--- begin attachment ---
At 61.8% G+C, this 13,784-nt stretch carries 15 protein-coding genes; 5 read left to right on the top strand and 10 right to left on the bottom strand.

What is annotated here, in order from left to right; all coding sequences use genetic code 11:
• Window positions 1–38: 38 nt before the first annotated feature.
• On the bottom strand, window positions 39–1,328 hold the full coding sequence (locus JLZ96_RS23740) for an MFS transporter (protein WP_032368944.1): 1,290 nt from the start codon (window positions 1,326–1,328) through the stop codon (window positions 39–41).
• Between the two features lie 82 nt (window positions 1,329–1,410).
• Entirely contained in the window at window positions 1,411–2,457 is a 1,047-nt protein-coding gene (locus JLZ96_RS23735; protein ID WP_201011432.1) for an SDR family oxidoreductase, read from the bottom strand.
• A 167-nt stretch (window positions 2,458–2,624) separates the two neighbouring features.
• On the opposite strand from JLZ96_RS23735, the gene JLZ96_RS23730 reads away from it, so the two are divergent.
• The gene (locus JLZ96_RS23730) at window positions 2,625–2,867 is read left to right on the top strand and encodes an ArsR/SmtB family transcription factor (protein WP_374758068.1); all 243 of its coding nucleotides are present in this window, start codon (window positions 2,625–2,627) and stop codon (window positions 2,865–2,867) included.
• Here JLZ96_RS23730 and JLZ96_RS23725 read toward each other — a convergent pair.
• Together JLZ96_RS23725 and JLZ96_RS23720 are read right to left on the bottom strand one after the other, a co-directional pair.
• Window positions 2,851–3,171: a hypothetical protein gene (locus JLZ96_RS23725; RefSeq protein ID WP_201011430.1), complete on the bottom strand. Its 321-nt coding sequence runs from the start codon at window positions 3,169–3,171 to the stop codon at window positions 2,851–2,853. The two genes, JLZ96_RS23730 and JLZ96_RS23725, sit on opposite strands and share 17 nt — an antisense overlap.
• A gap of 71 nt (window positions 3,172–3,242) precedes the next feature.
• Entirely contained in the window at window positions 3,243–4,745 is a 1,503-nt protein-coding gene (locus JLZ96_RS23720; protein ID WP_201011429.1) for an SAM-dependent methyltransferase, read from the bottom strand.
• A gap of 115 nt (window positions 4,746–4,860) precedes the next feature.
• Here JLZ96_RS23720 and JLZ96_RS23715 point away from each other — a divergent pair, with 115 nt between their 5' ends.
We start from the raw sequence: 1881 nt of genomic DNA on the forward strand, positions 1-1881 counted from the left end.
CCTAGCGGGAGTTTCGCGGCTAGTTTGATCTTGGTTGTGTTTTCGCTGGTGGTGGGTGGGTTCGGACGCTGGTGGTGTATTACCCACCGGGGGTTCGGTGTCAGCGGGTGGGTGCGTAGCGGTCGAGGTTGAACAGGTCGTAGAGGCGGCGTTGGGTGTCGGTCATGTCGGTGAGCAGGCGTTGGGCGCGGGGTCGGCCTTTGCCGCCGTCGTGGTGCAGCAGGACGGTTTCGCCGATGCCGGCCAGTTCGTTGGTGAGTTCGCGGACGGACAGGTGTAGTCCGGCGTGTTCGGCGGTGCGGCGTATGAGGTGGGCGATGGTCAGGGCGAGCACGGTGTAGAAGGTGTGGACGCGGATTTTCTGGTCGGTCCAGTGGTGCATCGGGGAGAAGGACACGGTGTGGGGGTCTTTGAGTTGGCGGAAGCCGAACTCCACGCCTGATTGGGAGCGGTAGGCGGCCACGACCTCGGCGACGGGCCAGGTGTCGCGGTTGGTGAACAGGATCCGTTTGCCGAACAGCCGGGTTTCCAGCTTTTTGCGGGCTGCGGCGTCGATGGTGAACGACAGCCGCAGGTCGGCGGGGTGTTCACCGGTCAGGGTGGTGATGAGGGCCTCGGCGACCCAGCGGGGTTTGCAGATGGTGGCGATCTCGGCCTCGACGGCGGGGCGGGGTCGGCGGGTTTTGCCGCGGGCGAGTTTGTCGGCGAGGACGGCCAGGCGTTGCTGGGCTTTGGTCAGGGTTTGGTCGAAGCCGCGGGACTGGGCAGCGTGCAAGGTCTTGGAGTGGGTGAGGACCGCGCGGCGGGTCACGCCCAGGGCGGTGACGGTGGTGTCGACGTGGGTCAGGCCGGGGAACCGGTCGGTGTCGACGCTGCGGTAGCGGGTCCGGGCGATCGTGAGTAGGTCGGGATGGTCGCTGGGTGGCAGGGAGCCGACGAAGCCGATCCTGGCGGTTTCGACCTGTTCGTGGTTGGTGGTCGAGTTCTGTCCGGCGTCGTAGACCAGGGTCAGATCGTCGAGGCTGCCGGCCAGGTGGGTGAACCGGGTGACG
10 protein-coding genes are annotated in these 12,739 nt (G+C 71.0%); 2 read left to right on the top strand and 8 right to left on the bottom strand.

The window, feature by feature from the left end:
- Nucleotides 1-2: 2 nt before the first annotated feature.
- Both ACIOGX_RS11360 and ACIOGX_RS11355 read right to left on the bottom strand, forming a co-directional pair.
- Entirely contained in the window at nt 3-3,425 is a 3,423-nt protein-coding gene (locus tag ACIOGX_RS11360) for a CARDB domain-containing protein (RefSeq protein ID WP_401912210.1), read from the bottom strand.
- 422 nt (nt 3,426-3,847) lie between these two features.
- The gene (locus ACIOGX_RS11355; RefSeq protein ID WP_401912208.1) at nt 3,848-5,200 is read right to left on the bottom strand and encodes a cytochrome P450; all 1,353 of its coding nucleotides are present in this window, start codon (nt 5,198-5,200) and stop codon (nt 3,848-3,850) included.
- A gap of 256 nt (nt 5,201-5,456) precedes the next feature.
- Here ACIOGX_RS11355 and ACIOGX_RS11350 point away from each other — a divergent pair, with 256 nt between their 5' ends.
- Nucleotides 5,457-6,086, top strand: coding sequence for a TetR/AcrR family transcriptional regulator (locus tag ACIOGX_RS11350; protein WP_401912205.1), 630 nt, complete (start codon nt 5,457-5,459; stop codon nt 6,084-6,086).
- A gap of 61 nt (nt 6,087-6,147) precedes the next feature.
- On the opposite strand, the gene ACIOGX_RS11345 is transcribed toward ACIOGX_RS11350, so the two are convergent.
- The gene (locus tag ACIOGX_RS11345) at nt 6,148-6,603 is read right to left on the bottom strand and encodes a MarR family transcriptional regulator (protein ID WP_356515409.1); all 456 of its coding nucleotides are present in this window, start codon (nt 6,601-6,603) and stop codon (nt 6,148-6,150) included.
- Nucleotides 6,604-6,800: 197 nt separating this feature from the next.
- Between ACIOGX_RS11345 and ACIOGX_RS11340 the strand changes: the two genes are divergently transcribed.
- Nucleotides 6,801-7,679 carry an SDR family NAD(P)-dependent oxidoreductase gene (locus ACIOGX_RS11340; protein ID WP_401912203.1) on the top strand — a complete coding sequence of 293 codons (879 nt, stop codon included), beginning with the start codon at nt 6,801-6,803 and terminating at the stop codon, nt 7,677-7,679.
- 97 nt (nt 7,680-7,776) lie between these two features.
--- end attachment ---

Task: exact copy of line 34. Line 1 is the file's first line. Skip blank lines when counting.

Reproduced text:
- Nucleotides 6,801-7,679 carry an SDR family NAD(P)-dependent oxidoreductase gene (locus ACIOGX_RS11340; protein ID WP_401912203.1) on the top strand — a complete coding sequence of 293 codons (879 nt, stop codon included), beginning with the start codon at nt 6,801-6,803 and terminating at the stop codon, nt 7,677-7,679.